Back to our regularly scheduled blog.
Fundamentalism, as a movement in Baptist churches is doomed to failure. The fundamentals of faith will never fail, they are eternal, but the movement which was started in opposition to liberal interpretation of biblical doctrines is doomed to fail. It is not doomed to fail because of the ideas of Fundamentalism, it is doomed because of the implementation of those ideas. In part 1 we looked at several reasons Fundamentalism is doomed to failure. I want to crystallize those reasons and recap them here.
1. Fundamentalism is doomed to failure because we accept false teachers, like Jack Schaap, based on pedigree not doctrine.
2. Fundamentalism is doomed to failure because we worship men instead of God.
3. Fundamentalism is doomed to failure because of its ever-changing often unknowable standards.
4. Fundamentalism is doomed to failure because it preaches preferences in lieu of doctrine.
5. Fundamentalism is doomed to failure because it demonizes and marginalizes those who disagree with the movement in any manner.
There are several other reasons Fundamentalism is doomed to failure. First and foremost it is doomed to failure because we have substituted sharp sayings for sound doctrine. We no longer teach and preach doctrine from our pulpits as we should. Instead we have replaced eternal truths from the Bible with platitudes and topical messages which have little to no bearing on daily Christian living. Most topical messages can be summed up in three points. Salvation, Sanctification, and Service could be the main points of almost any modern topical IFB message. The pat answer to this charge is: “Oh yeah, well Jesus preached topical messages.” There are three problems with that statement. 1. Those who make such statements are not Jesus. 2. Jesus audience was Israelite and had a base of knowledge which is not usually present in gentiles. 3. Jesus “topical” messages were calling people to turn to God’s Christ which was of course Jesus. The typical topical message you hear today urges you to be saved, be separate from the world, and serve the church. That’s right, I said serve the church, not God mind you, the church.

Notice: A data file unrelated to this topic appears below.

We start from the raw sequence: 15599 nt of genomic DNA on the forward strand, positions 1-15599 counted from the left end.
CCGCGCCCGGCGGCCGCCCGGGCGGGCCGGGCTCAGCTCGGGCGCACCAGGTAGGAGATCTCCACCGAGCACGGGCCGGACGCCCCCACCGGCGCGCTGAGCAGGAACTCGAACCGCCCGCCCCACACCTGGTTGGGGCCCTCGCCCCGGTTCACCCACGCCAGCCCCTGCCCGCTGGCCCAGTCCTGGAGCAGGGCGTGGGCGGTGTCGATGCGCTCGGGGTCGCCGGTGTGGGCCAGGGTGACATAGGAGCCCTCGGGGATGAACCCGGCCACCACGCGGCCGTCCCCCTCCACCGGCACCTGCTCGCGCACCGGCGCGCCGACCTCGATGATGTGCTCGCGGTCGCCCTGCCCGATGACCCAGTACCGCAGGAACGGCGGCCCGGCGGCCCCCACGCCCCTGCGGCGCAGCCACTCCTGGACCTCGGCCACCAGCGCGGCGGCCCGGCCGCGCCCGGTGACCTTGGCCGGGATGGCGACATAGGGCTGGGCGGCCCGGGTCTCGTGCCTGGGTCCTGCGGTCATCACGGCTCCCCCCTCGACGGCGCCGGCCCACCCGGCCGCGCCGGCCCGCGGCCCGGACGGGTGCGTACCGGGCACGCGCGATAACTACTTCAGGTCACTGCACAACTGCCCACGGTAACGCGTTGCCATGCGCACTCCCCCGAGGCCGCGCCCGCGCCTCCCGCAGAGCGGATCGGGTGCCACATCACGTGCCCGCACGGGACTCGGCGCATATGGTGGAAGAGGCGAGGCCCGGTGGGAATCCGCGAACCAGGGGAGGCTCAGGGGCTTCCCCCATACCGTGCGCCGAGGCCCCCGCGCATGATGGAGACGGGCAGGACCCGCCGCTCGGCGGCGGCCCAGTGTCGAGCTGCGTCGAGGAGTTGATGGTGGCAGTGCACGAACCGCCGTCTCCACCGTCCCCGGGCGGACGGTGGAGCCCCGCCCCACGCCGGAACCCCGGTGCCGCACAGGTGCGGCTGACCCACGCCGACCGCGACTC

The Bible tells us there would be a famine for the hearing of the word of God, and we are living in that famine. The Bible said there would be a falling away in the last days, and we are falling hard and fast and looking sharp while we are doing it. There is however a solution. The solution is expository preaching. I am going to name names but don’t go getting your dander up. I do not agree with every application I have heard from this preacher, but Lawrence Mendez is a good example of an expository preacher. He studies the scriptures and tries to pull every ounce of truth out of them. I do always agree with how he applies those truths but I believe he is diligently seeking the truth in the Bible and not just finding texts to prove his points. One thing that I was taught at Midwestern Baptist College, but seldom saw practiced, a preacher should not read into the scriptures what is not there. He should not force his thoughts into God’s declarations. Another preacher who sticks to what God said is Dr. Joseph Fortna. He was one of my teachers at MBC and he was without a doubt the most qualified instructor the college has had in years. He constantly warned us about the dangers of imposing our ideas on the word of God. He is a meticulous note taker and a studious man who loves the word of God and has tremendous respect for what God has said, not for what some man taught him. This should be every preachers mindset.